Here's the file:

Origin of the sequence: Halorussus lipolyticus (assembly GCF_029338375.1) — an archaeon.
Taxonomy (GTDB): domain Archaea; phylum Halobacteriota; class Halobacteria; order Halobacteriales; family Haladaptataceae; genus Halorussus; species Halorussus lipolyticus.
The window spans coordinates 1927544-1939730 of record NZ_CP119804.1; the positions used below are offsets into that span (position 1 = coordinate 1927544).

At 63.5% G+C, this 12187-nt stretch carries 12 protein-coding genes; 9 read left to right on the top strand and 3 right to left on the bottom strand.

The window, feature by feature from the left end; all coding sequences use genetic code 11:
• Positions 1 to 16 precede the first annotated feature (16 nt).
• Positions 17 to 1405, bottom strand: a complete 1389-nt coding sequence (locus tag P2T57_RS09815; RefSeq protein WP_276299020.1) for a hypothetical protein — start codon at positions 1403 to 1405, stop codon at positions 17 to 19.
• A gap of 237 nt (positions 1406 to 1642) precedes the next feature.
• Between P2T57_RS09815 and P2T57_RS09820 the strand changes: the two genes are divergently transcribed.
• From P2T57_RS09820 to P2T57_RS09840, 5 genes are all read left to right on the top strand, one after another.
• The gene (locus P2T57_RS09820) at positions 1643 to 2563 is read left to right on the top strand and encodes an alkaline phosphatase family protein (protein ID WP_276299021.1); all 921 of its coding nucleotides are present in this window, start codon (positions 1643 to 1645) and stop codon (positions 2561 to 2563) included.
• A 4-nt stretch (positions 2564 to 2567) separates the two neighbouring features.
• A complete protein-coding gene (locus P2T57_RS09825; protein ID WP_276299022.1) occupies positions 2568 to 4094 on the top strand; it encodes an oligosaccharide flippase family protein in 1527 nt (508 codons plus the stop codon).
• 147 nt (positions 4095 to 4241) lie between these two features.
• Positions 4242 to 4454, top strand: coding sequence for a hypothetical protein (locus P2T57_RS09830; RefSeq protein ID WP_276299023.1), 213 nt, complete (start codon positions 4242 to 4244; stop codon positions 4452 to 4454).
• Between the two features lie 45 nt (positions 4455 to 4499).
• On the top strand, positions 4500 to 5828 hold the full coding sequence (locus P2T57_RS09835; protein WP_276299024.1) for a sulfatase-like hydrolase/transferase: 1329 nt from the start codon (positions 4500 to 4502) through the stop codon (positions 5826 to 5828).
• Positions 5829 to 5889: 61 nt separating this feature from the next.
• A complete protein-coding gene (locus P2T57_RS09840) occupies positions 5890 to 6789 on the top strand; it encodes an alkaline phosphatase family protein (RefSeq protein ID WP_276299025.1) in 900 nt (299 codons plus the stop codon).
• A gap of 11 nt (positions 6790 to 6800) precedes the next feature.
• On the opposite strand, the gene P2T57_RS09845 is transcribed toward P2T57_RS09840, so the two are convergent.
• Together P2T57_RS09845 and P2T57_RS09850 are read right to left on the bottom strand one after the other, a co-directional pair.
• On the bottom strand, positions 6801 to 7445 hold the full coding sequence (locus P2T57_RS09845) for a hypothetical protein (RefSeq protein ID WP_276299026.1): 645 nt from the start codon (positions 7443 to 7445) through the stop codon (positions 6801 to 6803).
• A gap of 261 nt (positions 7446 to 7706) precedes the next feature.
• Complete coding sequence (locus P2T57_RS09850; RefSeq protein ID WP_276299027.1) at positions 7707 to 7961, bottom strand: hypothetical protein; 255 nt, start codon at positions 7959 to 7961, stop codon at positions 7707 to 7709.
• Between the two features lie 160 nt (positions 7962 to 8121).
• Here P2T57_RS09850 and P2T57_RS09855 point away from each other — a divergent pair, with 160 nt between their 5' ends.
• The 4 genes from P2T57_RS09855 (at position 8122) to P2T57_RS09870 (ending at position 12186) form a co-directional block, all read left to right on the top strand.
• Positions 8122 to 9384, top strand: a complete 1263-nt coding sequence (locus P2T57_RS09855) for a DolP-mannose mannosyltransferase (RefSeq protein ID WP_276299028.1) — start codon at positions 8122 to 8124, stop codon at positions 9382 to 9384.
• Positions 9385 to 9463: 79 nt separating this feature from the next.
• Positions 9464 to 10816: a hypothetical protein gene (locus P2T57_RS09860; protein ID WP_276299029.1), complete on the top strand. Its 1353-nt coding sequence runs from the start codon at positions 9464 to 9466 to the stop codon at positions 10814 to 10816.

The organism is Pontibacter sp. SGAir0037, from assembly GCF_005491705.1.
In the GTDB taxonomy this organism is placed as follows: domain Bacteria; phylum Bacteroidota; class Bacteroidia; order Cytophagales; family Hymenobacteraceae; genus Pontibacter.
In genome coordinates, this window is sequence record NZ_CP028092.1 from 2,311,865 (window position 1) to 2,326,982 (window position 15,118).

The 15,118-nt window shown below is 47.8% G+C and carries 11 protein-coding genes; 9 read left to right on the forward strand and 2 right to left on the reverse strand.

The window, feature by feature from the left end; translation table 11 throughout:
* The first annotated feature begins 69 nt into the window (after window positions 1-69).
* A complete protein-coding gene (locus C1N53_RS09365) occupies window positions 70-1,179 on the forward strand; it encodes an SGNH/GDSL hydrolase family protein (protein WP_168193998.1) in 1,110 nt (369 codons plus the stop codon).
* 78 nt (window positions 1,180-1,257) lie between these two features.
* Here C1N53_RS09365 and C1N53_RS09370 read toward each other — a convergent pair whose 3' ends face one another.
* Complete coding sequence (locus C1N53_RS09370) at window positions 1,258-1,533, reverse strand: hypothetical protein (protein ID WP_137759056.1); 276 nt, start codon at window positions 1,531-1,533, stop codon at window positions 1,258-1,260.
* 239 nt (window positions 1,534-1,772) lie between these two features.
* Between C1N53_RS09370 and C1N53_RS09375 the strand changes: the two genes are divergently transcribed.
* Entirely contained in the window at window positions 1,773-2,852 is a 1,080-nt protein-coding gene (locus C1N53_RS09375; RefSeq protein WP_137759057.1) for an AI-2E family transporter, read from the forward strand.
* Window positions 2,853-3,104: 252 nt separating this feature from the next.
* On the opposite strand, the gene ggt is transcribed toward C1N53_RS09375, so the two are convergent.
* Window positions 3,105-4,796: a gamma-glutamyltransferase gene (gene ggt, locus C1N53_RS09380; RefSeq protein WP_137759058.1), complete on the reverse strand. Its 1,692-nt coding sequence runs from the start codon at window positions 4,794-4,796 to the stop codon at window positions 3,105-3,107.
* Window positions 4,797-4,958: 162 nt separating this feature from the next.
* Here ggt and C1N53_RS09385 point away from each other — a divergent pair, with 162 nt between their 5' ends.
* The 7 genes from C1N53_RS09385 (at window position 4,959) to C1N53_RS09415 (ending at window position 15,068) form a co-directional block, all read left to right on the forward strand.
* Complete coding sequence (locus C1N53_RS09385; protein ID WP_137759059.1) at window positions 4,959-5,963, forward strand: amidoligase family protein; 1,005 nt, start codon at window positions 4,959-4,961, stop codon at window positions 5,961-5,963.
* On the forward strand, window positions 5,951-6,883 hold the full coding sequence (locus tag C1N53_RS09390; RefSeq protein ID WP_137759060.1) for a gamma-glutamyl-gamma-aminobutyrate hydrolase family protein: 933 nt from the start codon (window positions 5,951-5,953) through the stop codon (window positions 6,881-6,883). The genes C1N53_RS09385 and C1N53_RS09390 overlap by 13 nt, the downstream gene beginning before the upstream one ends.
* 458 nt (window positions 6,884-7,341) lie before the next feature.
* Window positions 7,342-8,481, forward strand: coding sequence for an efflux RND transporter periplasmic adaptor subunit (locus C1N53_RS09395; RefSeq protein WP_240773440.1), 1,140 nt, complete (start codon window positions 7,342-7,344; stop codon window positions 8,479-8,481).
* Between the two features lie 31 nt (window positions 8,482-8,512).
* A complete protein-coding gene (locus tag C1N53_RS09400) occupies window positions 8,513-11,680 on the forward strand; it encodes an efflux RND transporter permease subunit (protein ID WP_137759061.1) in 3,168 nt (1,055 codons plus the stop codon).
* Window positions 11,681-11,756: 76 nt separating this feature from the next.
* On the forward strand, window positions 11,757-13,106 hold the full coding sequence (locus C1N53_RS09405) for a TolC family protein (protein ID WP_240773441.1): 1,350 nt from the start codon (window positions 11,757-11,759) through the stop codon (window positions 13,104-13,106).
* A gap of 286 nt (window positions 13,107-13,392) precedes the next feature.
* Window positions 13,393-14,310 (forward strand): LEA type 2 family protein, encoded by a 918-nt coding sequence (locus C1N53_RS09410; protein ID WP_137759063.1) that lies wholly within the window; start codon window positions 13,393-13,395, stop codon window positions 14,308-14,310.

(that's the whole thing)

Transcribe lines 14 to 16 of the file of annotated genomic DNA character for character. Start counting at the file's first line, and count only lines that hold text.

• 147 nt (positions 4095 to 4241) lie between these two features.
• Positions 4242 to 4454, top strand: coding sequence for a hypothetical protein (locus P2T57_RS09830; RefSeq protein ID WP_276299023.1), 213 nt, complete (start codon positions 4242 to 4244; stop codon positions 4452 to 4454).
• Between the two features lie 45 nt (positions 4455 to 4499).